Pergamon Museum – The Most Visited Berlin Museum

Berlin Museum: Pergamon Museum on Berlin’s Famous Museum Island:

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Ishtar Gate from Babylon © Travel Signposts

The Pergamon Museum takes its name from the Pergamon Altar which takes pride of place in the Museum’s main hall.  Situated on Berlin’s famous Museum Island, the Pergamon Museum is the most visited Berlin museum.

The Pergamon Museum was designed by Alfred Messels, but he died before construction began in 1910.  His close friend Ludwig Hoffmann supervised the construction of the Pergamon, to Messels’ design, and the building was completed in 1930.

Pergamon’s Three Museums

Designed as a “Dreiflügelanlage”, a three-winged building, the Pergamon Museum today houses three separate museums:

  • the Antikensammlung (Collection of Classical Antiquities), occupies the architectural halls and the sculpture wing
  • the Vorderasiatisches Museum (The Middle East Museum) and
  • the Museum für Islamische Kunst (Museum of Islamic Art).

Pergamon Altar and Gates

Apart from the priceless collections in each of these three museums, what has made the Pergamon Museum world-famous are its reconstruction of monumental archaeological building ensembles – such as the Pergamon Altar, the Market Gate of Miletus and the 6th century BC Ishtar Gate from Babylon including the Processional Way of Babylon, and the Facade of the Mshatta Palace.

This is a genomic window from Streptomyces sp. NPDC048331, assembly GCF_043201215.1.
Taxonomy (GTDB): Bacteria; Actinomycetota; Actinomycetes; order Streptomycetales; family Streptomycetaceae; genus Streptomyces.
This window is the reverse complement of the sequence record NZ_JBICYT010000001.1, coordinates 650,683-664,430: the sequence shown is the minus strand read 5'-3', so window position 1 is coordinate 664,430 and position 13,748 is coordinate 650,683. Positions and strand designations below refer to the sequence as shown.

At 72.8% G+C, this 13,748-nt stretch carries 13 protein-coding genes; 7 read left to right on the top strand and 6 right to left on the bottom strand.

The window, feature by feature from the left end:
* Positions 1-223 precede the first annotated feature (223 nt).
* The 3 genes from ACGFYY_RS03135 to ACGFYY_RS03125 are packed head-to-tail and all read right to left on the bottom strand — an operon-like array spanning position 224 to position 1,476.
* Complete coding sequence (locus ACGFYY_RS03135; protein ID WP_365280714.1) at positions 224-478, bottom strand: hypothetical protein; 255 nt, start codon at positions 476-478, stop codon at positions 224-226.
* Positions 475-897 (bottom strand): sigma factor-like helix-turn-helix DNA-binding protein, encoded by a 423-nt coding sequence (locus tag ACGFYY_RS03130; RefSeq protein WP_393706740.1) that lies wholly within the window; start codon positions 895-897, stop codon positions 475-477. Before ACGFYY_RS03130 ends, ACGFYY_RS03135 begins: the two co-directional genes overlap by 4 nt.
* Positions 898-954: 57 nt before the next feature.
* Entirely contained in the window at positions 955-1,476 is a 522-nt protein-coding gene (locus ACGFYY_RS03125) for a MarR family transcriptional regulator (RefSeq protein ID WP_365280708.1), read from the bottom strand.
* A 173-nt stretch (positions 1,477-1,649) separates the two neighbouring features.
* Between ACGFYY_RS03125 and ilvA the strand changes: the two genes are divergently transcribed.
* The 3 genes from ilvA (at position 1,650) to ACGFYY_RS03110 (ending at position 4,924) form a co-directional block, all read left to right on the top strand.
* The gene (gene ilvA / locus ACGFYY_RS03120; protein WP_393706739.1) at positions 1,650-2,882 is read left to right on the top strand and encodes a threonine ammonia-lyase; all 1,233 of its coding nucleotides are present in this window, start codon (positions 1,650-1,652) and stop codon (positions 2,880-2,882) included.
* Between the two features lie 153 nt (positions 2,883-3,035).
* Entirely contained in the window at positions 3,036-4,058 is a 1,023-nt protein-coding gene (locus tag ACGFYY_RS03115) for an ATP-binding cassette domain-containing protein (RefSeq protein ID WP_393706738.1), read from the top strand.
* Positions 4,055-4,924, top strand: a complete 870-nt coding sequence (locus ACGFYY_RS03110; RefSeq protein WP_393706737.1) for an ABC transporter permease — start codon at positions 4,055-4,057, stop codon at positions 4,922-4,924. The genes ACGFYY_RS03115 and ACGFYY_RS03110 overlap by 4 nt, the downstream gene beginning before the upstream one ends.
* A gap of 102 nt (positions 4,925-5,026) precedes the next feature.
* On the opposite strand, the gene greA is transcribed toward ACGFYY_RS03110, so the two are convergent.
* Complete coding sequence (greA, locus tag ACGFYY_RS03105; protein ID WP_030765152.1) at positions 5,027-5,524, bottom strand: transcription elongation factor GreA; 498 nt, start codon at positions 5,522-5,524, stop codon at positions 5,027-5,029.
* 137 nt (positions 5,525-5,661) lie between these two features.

There is a lot to see in the Pergamon and it’s not possible to cover it in one or two visits alone.  The Pergamon Altar is of course the main attraction in the Museum.  Dating back to the 2nd century BC, it was built on one of the terraces of the acropolis of the ancient city of Pergamon in Asia Minor.

Under a Masterplan for the Museum Island, the Pergamon Museum is being expanded to make it the centre of the museum complex and it will be connected to the Neues Museum, the Bodemuseum and the Alte Nationalgalerie.

Opening Times:

The Pergamon Museum is open 7 days a week from 10:00 – 18:00 (up to 22:00 on Thursdays).

How to Get There:

If you’re walking along Unter den Linden, the Pergamon Museum is easily reached on foot.  The Pergamon is also easily accessible by public transport:  U-Bahn (U6 -Friedrichstraße);  S-Bahn (S1, S2, S25 – Friedrichstraße), (S5, S7, S75 – Hackescher Markt);  Tram  (M1, 12 – Am Kupfergraben),  (M4, M5, M6 – Hackescher Markt).

For more Berlin Info, see HERE.

Am Kupfergraben 5
10117 Berlin

Berlin Map:

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